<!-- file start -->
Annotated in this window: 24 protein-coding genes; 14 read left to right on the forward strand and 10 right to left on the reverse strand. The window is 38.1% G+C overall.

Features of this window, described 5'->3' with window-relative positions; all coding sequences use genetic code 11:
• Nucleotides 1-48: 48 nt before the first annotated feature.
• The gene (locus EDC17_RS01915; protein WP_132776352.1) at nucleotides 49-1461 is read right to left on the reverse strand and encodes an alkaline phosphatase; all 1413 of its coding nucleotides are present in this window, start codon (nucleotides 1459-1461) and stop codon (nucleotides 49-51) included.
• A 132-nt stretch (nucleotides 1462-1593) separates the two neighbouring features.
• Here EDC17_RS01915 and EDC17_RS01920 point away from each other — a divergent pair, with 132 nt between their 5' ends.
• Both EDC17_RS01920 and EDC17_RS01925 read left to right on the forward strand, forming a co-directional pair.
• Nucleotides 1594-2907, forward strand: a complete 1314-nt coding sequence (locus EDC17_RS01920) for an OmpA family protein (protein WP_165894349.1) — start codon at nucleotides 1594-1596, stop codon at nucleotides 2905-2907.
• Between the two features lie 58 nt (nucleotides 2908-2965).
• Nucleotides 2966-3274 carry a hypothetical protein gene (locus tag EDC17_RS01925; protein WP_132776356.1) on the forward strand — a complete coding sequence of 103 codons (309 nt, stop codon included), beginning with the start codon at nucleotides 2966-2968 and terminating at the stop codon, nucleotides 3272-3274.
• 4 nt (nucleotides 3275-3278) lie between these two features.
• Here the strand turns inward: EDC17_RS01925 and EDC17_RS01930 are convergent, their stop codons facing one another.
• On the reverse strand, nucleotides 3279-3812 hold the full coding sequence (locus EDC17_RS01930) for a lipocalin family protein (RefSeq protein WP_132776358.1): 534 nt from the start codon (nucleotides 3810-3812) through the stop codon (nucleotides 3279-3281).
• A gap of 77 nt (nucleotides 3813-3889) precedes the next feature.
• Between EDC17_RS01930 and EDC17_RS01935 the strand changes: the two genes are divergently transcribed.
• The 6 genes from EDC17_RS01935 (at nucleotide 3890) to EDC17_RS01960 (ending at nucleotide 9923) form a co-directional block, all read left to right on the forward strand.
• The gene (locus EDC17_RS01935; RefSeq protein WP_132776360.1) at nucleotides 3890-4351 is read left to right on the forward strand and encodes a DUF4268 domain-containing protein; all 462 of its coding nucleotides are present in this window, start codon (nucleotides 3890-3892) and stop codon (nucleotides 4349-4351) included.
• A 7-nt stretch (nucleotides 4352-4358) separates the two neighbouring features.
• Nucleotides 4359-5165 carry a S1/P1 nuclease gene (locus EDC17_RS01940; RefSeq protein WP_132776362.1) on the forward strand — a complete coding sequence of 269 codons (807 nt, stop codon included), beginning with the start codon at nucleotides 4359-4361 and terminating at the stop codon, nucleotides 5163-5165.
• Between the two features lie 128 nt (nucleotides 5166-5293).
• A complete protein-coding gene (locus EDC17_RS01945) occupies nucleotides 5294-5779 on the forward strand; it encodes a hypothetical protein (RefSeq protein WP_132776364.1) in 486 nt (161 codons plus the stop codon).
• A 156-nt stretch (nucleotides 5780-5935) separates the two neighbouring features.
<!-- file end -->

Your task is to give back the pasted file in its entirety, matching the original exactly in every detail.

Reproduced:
Annotated in this window: 24 protein-coding genes; 14 read left to right on the forward strand and 10 right to left on the reverse strand. The window is 38.1% G+C overall.

Features of this window, described 5'->3' with window-relative positions; all coding sequences use genetic code 11:
• Nucleotides 1-48: 48 nt before the first annotated feature.
• The gene (locus EDC17_RS01915; protein WP_132776352.1) at nucleotides 49-1461 is read right to left on the reverse strand and encodes an alkaline phosphatase; all 1413 of its coding nucleotides are present in this window, start codon (nucleotides 1459-1461) and stop codon (nucleotides 49-51) included.
• A 132-nt stretch (nucleotides 1462-1593) separates the two neighbouring features.
• Here EDC17_RS01915 and EDC17_RS01920 point away from each other — a divergent pair, with 132 nt between their 5' ends.
• Both EDC17_RS01920 and EDC17_RS01925 read left to right on the forward strand, forming a co-directional pair.
• Nucleotides 1594-2907, forward strand: a complete 1314-nt coding sequence (locus EDC17_RS01920) for an OmpA family protein (protein WP_165894349.1) — start codon at nucleotides 1594-1596, stop codon at nucleotides 2905-2907.
• Between the two features lie 58 nt (nucleotides 2908-2965).
• Nucleotides 2966-3274 carry a hypothetical protein gene (locus tag EDC17_RS01925; protein WP_132776356.1) on the forward strand — a complete coding sequence of 103 codons (309 nt, stop codon included), beginning with the start codon at nucleotides 2966-2968 and terminating at the stop codon, nucleotides 3272-3274.
• 4 nt (nucleotides 3275-3278) lie between these two features.
• Here the strand turns inward: EDC17_RS01925 and EDC17_RS01930 are convergent, their stop codons facing one another.
• On the reverse strand, nucleotides 3279-3812 hold the full coding sequence (locus EDC17_RS01930) for a lipocalin family protein (RefSeq protein WP_132776358.1): 534 nt from the start codon (nucleotides 3810-3812) through the stop codon (nucleotides 3279-3281).
• A gap of 77 nt (nucleotides 3813-3889) precedes the next feature.
• Between EDC17_RS01930 and EDC17_RS01935 the strand changes: the two genes are divergently transcribed.
• The 6 genes from EDC17_RS01935 (at nucleotide 3890) to EDC17_RS01960 (ending at nucleotide 9923) form a co-directional block, all read left to right on the forward strand.
• The gene (locus EDC17_RS01935; RefSeq protein WP_132776360.1) at nucleotides 3890-4351 is read left to right on the forward strand and encodes a DUF4268 domain-containing protein; all 462 of its coding nucleotides are present in this window, start codon (nucleotides 3890-3892) and stop codon (nucleotides 4349-4351) included.
• A 7-nt stretch (nucleotides 4352-4358) separates the two neighbouring features.
• Nucleotides 4359-5165 carry a S1/P1 nuclease gene (locus EDC17_RS01940; RefSeq protein WP_132776362.1) on the forward strand — a complete coding sequence of 269 codons (807 nt, stop codon included), beginning with the start codon at nucleotides 4359-4361 and terminating at the stop codon, nucleotides 5163-5165.
• Between the two features lie 128 nt (nucleotides 5166-5293).
• A complete protein-coding gene (locus EDC17_RS01945) occupies nucleotides 5294-5779 on the forward strand; it encodes a hypothetical protein (RefSeq protein WP_132776364.1) in 486 nt (161 codons plus the stop codon).
• A 156-nt stretch (nucleotides 5780-5935) separates the two neighbouring features.